FIG. 3.

Simulated (a) quadruple-quantum (4Q) ααααΛββββΛ and (b) double-quantum (2Q) 2SSE αβββΛβαααΛ DNP using the custom MATLAB program. The simulations were performed using 144 powder orientations, γB1/2π ∼ 4.2 MHz, T1e ∼ 1 ms, T2e ∼ 5 µs, T1n ∼ 13 s, T2n ∼ 1 ms, and DNP polarization time τ ∼ 41 ms. All three e–1H distances were set to 4 Å, but with different sets of Euler angles in the principal-axis system (PAS), i.e., [α, β, γ] = [0, 0, 0]°, [5, 20, 5]°, and [10, 10, 10]°. The 4 Å distance was chosen as it represents the effective e–1H distance used in the literature.24,33,34 The electron g-tensor used is [2.0039, 2.0038, 2.0037] with Euler angles of [0, 40, 0]°. Note that 1H–1H couplings are not considered here.

FIG. 3.

Simulated (a) quadruple-quantum (4Q) ααααΛββββΛ and (b) double-quantum (2Q) 2SSE αβββΛβαααΛ DNP using the custom MATLAB program. The simulations were performed using 144 powder orientations, γB1/2π ∼ 4.2 MHz, T1e ∼ 1 ms, T2e ∼ 5 µs, T1n ∼ 13 s, T2n ∼ 1 ms, and DNP polarization time τ ∼ 41 ms. All three e–1H distances were set to 4 Å, but with different sets of Euler angles in the principal-axis system (PAS), i.e., [α, β, γ] = [0, 0, 0]°, [5, 20, 5]°, and [10, 10, 10]°. The 4 Å distance was chosen as it represents the effective e–1H distance used in the literature.24,33,34 The electron g-tensor used is [2.0039, 2.0038, 2.0037] with Euler angles of [0, 40, 0]°. Note that 1H–1H couplings are not considered here.

Close modal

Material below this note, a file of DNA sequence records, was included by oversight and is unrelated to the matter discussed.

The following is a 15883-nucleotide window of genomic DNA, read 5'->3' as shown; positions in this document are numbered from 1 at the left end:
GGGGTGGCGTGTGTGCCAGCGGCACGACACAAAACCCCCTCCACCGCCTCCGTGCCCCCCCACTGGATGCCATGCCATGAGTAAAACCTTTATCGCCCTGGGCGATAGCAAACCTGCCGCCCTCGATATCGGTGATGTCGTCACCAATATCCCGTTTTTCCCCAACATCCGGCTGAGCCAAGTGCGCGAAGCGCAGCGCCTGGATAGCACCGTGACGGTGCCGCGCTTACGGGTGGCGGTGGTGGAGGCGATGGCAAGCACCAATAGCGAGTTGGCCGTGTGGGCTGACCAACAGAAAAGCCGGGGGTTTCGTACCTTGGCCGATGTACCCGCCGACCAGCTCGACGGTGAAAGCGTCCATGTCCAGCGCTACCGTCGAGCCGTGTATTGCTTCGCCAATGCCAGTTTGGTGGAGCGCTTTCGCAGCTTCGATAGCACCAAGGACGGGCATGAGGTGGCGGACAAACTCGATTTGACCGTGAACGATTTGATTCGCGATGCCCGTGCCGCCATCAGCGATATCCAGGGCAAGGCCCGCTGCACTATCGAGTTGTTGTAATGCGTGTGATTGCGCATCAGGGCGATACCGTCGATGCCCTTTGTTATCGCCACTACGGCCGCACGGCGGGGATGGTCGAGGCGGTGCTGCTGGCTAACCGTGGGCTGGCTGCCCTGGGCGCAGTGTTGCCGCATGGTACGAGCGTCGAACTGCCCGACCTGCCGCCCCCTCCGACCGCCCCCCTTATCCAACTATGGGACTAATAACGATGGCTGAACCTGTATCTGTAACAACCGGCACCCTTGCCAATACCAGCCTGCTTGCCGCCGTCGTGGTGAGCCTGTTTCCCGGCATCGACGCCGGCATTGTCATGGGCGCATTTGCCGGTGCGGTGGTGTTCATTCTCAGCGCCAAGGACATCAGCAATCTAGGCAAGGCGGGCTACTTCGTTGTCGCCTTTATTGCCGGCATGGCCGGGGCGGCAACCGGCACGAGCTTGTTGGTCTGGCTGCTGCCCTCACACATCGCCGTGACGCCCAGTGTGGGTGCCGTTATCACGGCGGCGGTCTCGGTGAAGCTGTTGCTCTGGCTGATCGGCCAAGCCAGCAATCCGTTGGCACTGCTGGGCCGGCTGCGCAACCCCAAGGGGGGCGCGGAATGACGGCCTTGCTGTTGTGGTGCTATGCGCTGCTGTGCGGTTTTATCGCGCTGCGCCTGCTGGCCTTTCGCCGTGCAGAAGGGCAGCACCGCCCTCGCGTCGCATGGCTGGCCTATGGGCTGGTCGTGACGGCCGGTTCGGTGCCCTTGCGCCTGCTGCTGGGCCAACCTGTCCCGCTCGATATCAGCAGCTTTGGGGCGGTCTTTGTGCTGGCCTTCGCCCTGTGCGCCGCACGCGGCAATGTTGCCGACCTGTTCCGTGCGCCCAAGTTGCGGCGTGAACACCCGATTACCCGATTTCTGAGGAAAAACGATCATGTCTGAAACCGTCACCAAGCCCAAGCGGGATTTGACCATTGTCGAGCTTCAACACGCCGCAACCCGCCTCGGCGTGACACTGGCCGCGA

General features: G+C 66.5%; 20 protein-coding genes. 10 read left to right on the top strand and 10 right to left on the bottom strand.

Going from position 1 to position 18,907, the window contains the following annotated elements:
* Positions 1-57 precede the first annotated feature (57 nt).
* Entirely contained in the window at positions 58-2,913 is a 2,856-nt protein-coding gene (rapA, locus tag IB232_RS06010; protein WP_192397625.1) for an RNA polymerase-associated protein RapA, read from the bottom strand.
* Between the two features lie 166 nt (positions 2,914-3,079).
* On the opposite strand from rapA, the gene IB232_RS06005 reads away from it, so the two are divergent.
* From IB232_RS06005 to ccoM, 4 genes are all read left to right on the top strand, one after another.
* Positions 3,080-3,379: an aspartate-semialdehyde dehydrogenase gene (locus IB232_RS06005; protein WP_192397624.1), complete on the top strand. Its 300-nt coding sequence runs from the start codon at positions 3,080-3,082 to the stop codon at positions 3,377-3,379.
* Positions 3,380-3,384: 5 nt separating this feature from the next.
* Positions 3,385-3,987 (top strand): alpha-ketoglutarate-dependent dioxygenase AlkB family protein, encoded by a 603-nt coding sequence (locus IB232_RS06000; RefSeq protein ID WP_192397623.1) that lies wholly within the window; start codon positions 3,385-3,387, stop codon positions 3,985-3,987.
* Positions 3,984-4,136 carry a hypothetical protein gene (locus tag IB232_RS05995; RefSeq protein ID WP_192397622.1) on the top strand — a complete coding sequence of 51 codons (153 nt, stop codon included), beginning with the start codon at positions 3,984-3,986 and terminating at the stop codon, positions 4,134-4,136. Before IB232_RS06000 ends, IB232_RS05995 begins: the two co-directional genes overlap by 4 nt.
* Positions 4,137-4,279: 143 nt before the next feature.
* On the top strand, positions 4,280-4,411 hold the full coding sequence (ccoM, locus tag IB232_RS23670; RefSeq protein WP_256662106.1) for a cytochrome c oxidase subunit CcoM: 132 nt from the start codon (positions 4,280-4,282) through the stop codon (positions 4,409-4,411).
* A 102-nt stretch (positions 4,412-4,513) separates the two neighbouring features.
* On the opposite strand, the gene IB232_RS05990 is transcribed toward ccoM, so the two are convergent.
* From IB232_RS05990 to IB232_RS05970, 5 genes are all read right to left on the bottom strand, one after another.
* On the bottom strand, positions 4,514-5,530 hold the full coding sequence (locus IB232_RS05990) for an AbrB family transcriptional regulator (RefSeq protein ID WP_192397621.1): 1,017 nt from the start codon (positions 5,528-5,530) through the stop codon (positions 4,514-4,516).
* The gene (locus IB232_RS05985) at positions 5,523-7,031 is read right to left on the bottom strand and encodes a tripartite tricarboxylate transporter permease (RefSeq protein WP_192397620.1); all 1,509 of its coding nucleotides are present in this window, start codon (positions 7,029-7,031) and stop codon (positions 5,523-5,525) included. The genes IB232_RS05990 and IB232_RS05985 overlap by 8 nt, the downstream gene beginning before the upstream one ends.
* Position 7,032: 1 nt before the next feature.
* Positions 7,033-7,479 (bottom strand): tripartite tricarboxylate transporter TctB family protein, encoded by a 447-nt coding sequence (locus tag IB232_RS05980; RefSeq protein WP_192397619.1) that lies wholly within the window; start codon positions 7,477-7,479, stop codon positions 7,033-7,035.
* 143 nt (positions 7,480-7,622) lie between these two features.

Figure 1(a) shows that the normal 2SSE and 3SSE peaks are very well reproduced at the Ω = ±ω0I and Ω = ±2ω0I positions. Moreover, the DNP enhancement on OX063 is significantly higher than our previously reported results,24 most likely due to a longer DNP polarization time of 20 s instead of 8 s. The microwave offset frequency is referenced to be Ω = 0 at the peak EPR intensity of the Finland trityl radical. More importantly, we observed two weak and broad peaks at microwave offset frequencies of Ω/2π ∼ 43 and −45 MHz [Fig. 1(b)] on both DNP samples. These peak positions are indeed very close to the predicted 4SSE peaks at Ω = ±3ω0I, where ω0I/2π ∼ 14.8 MHz. The peak at the 4Q position, Ω/2π ∼ –45 MHz, matches well with the theoretical prediction, and a slight offset of 1.5 MHz was observed for the 2Q peak at Ω/2π ∼ 43 MHz. We suspect that the origin of the small offset—relative to the width of the EPR spectrum of ∼5 MHz—could be due to the g-anisotropy, shift induced by higher-order Hamiltonians, or large electron–electron couplings in trityl aggregates. Although this effect is beyond the scope of this manuscript, we are planning further investigations of its origin.

We also notice that the Finland trityl has a significantly stronger 4SSE enhancement relative to OX063, despite a weaker enhancement for the 3SSE and the 2SSE conditions. This is an intriguing result given that the experiments were performed using the same experimental conditions, solvent, and spectrometer. The larger enhancement exhibited by the Finland sample at the 4SSE condition implies that the high density of nearby 1H nuclei (methyl groups) on the trityl molecule might be crucial in mediating the e1H–1H–1H SE DNP mechanism. Although the OX063 trityl molecule has more 1H nuclei than Finland, the methylene groups are more distant from the central carbon atom—where the unpaired electron primarily resides.33,34 Hence, overall electron–nuclear dipolar couplings could be smaller for OX063 and explains its weaker 4SSE performance, as suggested in Eq. (5).